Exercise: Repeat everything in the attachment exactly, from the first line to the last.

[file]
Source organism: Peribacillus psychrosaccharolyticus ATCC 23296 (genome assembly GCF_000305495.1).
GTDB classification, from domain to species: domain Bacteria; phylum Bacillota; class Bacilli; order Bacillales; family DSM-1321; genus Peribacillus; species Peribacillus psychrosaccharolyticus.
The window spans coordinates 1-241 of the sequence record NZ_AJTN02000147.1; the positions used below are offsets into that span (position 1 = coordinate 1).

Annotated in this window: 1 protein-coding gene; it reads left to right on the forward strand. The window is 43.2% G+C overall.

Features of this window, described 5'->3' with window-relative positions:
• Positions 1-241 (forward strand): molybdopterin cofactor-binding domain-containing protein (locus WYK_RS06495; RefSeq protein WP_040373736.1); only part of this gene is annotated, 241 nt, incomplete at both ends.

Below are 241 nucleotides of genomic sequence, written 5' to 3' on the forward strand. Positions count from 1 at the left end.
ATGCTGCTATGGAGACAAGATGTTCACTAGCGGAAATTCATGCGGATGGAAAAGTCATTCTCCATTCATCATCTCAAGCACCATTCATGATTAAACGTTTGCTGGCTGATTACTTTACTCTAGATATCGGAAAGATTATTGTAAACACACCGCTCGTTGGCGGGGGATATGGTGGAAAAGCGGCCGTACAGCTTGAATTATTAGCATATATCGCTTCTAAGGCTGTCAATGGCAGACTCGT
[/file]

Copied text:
Source organism: Peribacillus psychrosaccharolyticus ATCC 23296 (genome assembly GCF_000305495.1).
GTDB classification, from domain to species: domain Bacteria; phylum Bacillota; class Bacilli; order Bacillales; family DSM-1321; genus Peribacillus; species Peribacillus psychrosaccharolyticus.
The window spans coordinates 1-241 of the sequence record NZ_AJTN02000147.1; the positions used below are offsets into that span (position 1 = coordinate 1).

Annotated in this window: 1 protein-coding gene; it reads left to right on the forward strand. The window is 43.2% G+C overall.

Features of this window, described 5'->3' with window-relative positions:
• Positions 1-241 (forward strand): molybdopterin cofactor-binding domain-containing protein (locus WYK_RS06495; RefSeq protein WP_040373736.1); only part of this gene is annotated, 241 nt, incomplete at both ends.

Below are 241 nucleotides of genomic sequence, written 5' to 3' on the forward strand. Positions count from 1 at the left end.
ATGCTGCTATGGAGACAAGATGTTCACTAGCGGAAATTCATGCGGATGGAAAAGTCATTCTCCATTCATCATCTCAAGCACCATTCATGATTAAACGTTTGCTGGCTGATTACTTTACTCTAGATATCGGAAAGATTATTGTAAACACACCGCTCGTTGGCGGGGGATATGGTGGAAAAGCGGCCGTACAGCTTGAATTATTAGCATATATCGCTTCTAAGGCTGTCAATGGCAGACTCGT